Knowing that it is a deadly 1000-meter drop if we put a foot wrong. I decided to crawl across. As my friend suggested, the longer you stay on the rock, the more time you allow the chemical to be released and send to your brain (that’s how you feel scared). Before my friend has time to swap his phone to take some pictures for me, I am back down. There were only two people in front of me when we queue for the rock.
You might not have time to appreciate the natural beauty while you are on the rock (nerve occupied you). There are spaces adjacent to the rock where you can sit and enjoy the view – the blue water and rocky mountain!
Good time doesn’t always last long. The rain started to hit us. Luckily, the rain wasn’t heavy and long. It only lasted 30 minutes and it gives us a completely different view of the landscape. The nature never fails to amaze me!
The view back down to the parking lot is scenic as you can tell from my photos.
On my way down, I found it easier to descend on the ground rather than using those chain on the rock as it provides you with better grip and flat stepping ground.
However, this is not the case for the last steep descend as there are all rock and no soft landing on the side. The chain is very useful at this point.
Personally, I think the first steep climb/ the last descent is the toughest as the whole path is purely made of rock and doesn’t provide you with a lot of grip, especially when it is a bit wet on our way down. At some point, I felt like I am doing some climbing where I need to use the chain to lower myself down on a large inclined rock surface. I would say this climb is short and sharp. It has the drama, the excitement, and the scenery. What else can you ask for?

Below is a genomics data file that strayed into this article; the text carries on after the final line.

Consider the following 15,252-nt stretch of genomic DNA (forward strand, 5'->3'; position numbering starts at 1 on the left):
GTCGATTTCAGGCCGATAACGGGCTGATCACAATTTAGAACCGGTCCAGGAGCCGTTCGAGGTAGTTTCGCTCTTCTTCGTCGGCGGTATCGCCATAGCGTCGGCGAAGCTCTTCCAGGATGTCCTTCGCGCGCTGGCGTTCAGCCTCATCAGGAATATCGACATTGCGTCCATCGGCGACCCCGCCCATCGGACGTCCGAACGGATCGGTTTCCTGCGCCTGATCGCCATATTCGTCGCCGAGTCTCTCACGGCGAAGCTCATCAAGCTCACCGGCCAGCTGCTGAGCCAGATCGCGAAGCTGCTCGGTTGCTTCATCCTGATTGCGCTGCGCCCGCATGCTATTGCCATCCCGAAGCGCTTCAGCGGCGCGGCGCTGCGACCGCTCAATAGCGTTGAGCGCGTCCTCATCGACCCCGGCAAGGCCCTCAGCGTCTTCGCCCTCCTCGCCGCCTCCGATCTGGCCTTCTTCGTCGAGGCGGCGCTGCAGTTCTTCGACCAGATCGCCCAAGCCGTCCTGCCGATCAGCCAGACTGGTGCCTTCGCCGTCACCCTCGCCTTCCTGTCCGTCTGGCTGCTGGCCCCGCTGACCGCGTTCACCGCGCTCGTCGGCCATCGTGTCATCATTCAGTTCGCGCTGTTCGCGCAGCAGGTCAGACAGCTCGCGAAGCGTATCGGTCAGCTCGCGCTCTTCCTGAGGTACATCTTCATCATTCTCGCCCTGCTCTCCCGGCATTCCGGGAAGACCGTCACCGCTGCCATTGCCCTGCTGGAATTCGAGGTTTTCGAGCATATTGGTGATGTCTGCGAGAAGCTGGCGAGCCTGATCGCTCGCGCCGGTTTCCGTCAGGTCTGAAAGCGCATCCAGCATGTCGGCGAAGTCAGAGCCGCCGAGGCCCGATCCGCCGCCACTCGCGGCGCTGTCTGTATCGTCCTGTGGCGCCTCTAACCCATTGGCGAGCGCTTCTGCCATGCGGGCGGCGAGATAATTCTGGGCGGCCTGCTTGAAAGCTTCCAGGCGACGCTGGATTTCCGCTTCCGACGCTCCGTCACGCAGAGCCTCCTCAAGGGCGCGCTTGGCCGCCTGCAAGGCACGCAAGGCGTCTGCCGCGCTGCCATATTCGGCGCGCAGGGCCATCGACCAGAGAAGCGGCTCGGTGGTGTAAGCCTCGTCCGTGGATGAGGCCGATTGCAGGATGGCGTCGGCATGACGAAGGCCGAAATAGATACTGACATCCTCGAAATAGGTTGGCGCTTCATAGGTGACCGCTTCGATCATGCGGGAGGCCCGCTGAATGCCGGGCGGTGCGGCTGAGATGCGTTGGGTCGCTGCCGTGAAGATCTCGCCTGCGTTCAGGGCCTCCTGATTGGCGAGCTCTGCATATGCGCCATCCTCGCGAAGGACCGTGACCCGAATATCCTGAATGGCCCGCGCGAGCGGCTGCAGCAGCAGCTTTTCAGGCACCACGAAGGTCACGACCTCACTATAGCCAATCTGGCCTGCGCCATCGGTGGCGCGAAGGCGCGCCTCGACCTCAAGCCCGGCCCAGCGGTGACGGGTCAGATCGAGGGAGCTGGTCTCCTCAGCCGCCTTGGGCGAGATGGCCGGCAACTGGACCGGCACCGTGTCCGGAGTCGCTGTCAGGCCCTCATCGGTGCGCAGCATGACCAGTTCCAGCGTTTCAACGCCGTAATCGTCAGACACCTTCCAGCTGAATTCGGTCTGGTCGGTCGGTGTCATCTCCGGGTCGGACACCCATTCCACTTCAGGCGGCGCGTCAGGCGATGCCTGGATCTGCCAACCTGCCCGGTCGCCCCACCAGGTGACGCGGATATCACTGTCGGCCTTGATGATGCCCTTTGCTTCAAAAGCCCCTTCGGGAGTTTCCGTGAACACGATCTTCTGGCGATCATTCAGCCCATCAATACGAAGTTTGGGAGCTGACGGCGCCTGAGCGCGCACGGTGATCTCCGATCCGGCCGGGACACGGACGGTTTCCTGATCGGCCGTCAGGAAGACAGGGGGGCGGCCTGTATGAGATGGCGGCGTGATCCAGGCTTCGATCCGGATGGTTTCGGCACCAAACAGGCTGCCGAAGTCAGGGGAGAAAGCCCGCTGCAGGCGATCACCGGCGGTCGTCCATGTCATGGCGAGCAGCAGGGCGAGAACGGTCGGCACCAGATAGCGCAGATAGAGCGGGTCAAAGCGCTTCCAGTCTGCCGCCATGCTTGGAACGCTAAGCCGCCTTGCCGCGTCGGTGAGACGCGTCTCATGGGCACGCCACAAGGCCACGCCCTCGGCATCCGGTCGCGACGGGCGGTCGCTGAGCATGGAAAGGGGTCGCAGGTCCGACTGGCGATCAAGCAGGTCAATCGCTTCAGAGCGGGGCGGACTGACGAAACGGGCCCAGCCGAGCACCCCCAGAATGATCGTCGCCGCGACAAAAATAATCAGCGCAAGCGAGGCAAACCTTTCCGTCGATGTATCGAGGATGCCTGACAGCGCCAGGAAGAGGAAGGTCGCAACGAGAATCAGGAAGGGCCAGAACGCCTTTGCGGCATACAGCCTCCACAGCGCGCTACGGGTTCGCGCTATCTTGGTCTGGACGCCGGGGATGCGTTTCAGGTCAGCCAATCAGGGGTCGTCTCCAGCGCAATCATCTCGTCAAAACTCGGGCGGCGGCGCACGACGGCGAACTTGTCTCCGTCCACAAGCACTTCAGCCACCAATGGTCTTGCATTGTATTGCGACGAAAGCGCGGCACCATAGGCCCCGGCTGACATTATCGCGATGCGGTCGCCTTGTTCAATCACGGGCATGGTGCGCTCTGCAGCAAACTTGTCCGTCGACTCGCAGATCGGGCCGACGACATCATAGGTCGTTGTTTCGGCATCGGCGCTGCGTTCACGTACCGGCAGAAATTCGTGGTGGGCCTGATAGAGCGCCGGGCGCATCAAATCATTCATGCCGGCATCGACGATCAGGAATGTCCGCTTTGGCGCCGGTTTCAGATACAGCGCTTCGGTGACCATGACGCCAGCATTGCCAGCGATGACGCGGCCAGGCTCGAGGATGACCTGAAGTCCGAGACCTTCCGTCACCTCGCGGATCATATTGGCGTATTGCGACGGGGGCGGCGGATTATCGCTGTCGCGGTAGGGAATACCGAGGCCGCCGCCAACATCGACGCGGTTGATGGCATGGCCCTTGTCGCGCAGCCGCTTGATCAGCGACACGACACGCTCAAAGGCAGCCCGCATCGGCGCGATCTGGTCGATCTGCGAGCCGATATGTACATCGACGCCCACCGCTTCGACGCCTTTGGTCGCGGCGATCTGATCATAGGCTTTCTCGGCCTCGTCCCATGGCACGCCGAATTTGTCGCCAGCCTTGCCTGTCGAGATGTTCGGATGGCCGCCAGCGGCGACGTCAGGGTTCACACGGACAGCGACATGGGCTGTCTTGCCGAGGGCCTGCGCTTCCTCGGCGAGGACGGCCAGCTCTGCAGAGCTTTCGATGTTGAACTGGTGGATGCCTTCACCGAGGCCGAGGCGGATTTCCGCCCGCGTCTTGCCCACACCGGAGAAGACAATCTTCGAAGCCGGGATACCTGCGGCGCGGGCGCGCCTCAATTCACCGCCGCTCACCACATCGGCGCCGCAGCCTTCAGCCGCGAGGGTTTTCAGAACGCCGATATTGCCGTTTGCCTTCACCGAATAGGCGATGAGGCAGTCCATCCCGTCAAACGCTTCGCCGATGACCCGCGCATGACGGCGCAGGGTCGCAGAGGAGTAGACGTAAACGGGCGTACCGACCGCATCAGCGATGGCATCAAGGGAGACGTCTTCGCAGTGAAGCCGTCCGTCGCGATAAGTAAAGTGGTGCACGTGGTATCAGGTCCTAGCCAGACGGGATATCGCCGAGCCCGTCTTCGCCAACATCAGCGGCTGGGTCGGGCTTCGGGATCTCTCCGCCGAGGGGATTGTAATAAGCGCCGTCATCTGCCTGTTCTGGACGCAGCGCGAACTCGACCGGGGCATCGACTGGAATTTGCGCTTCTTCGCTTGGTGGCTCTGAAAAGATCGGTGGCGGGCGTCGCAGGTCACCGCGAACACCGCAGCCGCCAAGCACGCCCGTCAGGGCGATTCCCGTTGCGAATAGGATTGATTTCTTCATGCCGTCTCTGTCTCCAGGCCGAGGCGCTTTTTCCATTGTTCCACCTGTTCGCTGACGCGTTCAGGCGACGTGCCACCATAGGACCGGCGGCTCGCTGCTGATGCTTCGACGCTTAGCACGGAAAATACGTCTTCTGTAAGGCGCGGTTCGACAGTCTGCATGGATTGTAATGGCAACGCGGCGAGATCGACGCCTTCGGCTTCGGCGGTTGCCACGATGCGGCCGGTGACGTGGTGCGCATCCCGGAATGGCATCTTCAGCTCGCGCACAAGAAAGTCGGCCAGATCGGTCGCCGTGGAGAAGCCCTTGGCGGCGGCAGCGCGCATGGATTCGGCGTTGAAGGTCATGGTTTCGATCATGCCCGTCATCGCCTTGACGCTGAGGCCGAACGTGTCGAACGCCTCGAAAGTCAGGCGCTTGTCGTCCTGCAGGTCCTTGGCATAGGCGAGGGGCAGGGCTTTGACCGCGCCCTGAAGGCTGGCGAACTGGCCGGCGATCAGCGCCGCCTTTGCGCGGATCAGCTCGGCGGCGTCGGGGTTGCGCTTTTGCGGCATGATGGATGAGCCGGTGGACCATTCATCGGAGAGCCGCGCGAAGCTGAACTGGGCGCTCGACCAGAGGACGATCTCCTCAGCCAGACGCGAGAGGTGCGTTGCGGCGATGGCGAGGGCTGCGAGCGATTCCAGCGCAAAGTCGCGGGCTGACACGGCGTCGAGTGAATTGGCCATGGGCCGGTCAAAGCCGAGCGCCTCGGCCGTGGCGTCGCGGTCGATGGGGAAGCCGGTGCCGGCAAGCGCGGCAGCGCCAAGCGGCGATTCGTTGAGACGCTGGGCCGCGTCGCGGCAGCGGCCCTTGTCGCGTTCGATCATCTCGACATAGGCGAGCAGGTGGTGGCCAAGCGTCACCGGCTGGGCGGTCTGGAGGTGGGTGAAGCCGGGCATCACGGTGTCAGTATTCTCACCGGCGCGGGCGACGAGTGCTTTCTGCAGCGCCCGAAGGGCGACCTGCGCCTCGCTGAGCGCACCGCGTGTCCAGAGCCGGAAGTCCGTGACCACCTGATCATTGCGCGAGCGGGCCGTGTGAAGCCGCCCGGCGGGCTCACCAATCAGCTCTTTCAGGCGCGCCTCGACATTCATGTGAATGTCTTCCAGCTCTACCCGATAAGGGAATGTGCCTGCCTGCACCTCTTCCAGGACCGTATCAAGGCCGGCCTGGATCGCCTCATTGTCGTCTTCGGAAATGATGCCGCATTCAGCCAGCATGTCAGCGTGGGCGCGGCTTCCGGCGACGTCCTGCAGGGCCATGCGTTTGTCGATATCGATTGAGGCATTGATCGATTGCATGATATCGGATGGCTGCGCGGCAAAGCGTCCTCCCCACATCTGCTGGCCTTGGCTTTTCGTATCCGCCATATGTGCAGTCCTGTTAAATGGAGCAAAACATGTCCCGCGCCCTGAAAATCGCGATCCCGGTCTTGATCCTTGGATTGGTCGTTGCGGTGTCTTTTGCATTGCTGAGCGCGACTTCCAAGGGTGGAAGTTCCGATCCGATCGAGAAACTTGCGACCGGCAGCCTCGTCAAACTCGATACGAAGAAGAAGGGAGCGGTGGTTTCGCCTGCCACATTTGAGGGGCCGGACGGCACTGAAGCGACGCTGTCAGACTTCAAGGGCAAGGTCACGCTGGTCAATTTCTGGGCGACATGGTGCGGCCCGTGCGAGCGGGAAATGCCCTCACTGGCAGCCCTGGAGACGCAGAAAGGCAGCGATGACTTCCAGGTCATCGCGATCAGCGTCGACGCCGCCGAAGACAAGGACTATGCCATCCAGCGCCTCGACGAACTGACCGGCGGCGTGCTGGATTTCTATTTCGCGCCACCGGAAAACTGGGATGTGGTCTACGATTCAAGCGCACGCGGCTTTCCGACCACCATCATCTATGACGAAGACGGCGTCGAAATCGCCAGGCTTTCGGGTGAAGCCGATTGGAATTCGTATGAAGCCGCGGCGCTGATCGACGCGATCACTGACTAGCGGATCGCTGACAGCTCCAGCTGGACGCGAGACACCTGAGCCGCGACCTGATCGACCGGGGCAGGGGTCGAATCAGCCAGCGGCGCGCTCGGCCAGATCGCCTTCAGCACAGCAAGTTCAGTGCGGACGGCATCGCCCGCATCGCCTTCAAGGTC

Where to stay before/after the Kjeragbolten Hike
From the Stavanger (the biggest city in the area) to the Kjeragbolten hike is a 2 hour 40 minutes drive and there are many places you can stay along the way, below are some top picks (starting from close to far)
We stayed in a village called Lysebotn that night. If you fancy for some hairpin drive, you’ll love it (see the snapshot of google map below).
The next morning, we woke up to this:
Byrkjedalstunet is perfect for those who are looking to do more hiking and nature-orientated activities and stay in a Nordic style accommodation. It’s about 1.5 hours from the Kjeragbolten and close to many other attractions such as the Pulpit Rock.
With the main city less than 3 hours away, it is totally doable to stay in the center of Stavanger and venture out to Kjeragbolten for a day trip. Here are top accommodations with parking:
Budget: Stavanger Bed & Breakfast is a perfect choice for budget traveller with a great breakfast to add!
Midrange: Myhregaarden Hotel is a beautiful hotel right by the river with a traditional charm.
Splurge: Thon Hotel Stavanger is one of the most top rated in Stavanger and ideally located in the center of town.